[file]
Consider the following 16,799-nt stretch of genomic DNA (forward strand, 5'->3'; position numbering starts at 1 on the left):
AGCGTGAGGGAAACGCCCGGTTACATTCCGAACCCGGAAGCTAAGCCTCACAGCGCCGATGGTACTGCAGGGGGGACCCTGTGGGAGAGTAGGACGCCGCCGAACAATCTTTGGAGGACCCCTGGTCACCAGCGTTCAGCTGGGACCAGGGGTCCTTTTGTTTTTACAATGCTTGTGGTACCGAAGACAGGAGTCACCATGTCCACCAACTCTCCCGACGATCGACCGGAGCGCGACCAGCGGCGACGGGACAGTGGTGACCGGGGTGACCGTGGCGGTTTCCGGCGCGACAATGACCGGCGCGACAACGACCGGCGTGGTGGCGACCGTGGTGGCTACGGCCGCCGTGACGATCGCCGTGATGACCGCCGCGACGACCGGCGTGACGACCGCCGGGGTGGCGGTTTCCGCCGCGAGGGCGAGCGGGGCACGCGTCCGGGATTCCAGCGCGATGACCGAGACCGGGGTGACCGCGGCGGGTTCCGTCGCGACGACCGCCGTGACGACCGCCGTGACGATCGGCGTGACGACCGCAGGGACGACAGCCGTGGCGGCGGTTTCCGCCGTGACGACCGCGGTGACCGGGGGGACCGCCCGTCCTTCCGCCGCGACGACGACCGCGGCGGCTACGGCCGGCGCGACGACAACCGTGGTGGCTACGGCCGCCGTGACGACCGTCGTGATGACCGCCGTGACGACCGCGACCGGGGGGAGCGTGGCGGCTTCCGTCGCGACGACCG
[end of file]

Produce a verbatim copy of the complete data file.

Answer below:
Consider the following 16,799-nt stretch of genomic DNA (forward strand, 5'->3'; position numbering starts at 1 on the left):
AGCGTGAGGGAAACGCCCGGTTACATTCCGAACCCGGAAGCTAAGCCTCACAGCGCCGATGGTACTGCAGGGGGGACCCTGTGGGAGAGTAGGACGCCGCCGAACAATCTTTGGAGGACCCCTGGTCACCAGCGTTCAGCTGGGACCAGGGGTCCTTTTGTTTTTACAATGCTTGTGGTACCGAAGACAGGAGTCACCATGTCCACCAACTCTCCCGACGATCGACCGGAGCGCGACCAGCGGCGACGGGACAGTGGTGACCGGGGTGACCGTGGCGGTTTCCGGCGCGACAATGACCGGCGCGACAACGACCGGCGTGGTGGCGACCGTGGTGGCTACGGCCGCCGTGACGATCGCCGTGATGACCGCCGCGACGACCGGCGTGACGACCGCCGGGGTGGCGGTTTCCGCCGCGAGGGCGAGCGGGGCACGCGTCCGGGATTCCAGCGCGATGACCGAGACCGGGGTGACCGCGGCGGGTTCCGTCGCGACGACCGCCGTGACGACCGCCGTGACGATCGGCGTGACGACCGCAGGGACGACAGCCGTGGCGGCGGTTTCCGCCGTGACGACCGCGGTGACCGGGGGGACCGCCCGTCCTTCCGCCGCGACGACGACCGCGGCGGCTACGGCCGGCGCGACGACAACCGTGGTGGCTACGGCCGCCGTGACGACCGTCGTGATGACCGCCGTGACGACCGCGACCGGGGGGAGCGTGGCGGCTTCCGTCGCGACGACCG